For my entire adult life I’ve held gym memberships and actually enjoy working out. Since the pandemic I’ve subscribed to online videos. People often assume I was a tomboy who played sports as a child.
Alas, I was not. I was a wuss and a wimp. I could have won awards for “Most Creative Excuse To Escape Gym Classes” in school. So I’m thrilled every time someone says, “I can tell you work out.”
The Copywriting Fitness Test
Copywriting also can be strong or weak. Some copywriting seems ready to run a marathon and some seems downright wimpy. How do you tell the difference?
Spot A Wimpy Landing Page As Soon As You Open Your Browser
The unmistakeable sign of a wimpy page is vagueness – the copywriting equivalent of flabby muscles.
You see promises like, “Step up to the next level!” instead of, “Let’s explore your unique gifts and discover how you can maximize your potential (without adding new stress to your life.”
You see questions like, “Are you ready for more authentic relationships?” instead of, “Would you like to get the secret key to better relationships when you’re a solitude-loving introvert who has fantasies of living on a desert island?”
You can spot a REALLY wimpy landing page when you ask the question: “How many other marketers could use the same copy and make the same claims?”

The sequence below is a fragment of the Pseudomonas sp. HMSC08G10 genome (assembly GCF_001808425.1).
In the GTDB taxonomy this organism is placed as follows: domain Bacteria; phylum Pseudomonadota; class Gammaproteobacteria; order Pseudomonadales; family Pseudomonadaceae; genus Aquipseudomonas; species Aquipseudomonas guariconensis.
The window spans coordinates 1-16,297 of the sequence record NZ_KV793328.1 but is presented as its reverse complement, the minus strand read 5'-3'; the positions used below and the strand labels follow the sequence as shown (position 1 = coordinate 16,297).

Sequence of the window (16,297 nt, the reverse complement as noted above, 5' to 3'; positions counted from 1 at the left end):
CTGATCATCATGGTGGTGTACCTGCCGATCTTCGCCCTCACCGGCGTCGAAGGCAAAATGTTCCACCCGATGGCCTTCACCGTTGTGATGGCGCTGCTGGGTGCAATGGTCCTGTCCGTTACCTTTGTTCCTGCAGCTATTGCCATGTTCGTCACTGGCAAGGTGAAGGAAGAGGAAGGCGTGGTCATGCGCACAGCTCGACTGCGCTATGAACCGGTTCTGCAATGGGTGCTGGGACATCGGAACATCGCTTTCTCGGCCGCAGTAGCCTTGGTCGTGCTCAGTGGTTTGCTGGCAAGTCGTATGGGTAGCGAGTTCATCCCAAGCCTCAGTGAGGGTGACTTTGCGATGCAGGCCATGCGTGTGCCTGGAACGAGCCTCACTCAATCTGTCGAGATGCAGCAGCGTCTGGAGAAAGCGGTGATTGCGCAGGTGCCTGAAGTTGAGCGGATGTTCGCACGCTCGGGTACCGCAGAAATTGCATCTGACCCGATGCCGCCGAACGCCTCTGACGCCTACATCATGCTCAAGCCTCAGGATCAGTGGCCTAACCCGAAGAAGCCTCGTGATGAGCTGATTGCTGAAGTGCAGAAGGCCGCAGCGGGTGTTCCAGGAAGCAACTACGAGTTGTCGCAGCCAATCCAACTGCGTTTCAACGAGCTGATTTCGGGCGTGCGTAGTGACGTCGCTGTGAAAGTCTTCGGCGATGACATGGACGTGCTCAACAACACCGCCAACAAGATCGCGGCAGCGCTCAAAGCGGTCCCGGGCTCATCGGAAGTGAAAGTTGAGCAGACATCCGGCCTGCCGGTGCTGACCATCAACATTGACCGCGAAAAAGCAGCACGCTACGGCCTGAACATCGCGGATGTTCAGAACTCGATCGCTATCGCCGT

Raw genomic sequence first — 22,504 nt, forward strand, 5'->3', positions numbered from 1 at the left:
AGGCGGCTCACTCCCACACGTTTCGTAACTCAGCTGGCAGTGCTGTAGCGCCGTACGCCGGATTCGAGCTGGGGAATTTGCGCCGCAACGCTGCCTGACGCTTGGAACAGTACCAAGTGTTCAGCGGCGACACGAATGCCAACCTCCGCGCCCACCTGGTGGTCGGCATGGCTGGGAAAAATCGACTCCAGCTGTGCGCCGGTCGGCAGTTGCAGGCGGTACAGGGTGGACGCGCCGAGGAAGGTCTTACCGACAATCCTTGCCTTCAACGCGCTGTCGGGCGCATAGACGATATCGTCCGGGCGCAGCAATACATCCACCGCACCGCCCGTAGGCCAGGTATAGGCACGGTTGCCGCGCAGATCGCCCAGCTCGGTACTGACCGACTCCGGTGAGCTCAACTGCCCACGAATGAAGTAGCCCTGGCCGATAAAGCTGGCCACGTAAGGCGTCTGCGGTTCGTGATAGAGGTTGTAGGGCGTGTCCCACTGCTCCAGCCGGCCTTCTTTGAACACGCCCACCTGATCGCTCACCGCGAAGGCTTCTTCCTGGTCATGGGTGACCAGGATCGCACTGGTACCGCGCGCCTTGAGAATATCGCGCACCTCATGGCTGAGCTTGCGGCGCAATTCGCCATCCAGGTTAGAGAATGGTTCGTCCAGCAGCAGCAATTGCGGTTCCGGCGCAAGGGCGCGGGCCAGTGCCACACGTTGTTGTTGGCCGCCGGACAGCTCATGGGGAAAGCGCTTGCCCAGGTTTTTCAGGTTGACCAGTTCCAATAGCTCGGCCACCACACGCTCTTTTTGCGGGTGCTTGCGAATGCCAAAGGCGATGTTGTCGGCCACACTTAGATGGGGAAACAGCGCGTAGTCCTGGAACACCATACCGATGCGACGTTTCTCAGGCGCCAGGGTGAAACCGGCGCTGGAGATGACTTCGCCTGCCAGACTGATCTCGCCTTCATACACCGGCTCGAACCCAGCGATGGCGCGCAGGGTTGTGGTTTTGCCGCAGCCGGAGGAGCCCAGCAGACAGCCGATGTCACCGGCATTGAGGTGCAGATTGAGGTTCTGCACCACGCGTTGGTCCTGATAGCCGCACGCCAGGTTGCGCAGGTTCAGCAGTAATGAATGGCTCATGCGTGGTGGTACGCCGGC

The smaller the number, the stronger the copy. Strong copy seems to be written with just one business owner in mind.
So how can you get build muscles into your landing page?
Begin by looking for your client’s backstory – also called your baggage story.
In his book Tell To Win, Peter Guber demonstrates the impact of a customer’s story.
A producer needed to get Alice Walker’s approval to produce her book, The Color Purple, as a stage play. Alice was the customer; the producer was, in a real sense, doing the selling.
Guber coached the producer to expect resistance. Alice had gotten a negative backlash from the black community after her book was produced as a movie. The producer needed to address Alice’s backstory — not directly, but with a new story.
That’s the kind of backstory you need to reach prospects. You start with their pain or problem…but then you dig into the layers that create resistance.
Just as Alice Walker had bad experiences with a previous producer, clients come to you with baggage: good and bad experiences with other service businesses.
So let’s say you’re ready to craft your message and write the copy. Those steps require you to enter the conversation. They’re sharing their experiences and expectations. Now it’s your opportunity – and challenge – to respond.
Learn more with this free guide to understanding your clients- http://cathygoodwin.com/baggage
Download my course – Nail your client’s motivation to buy.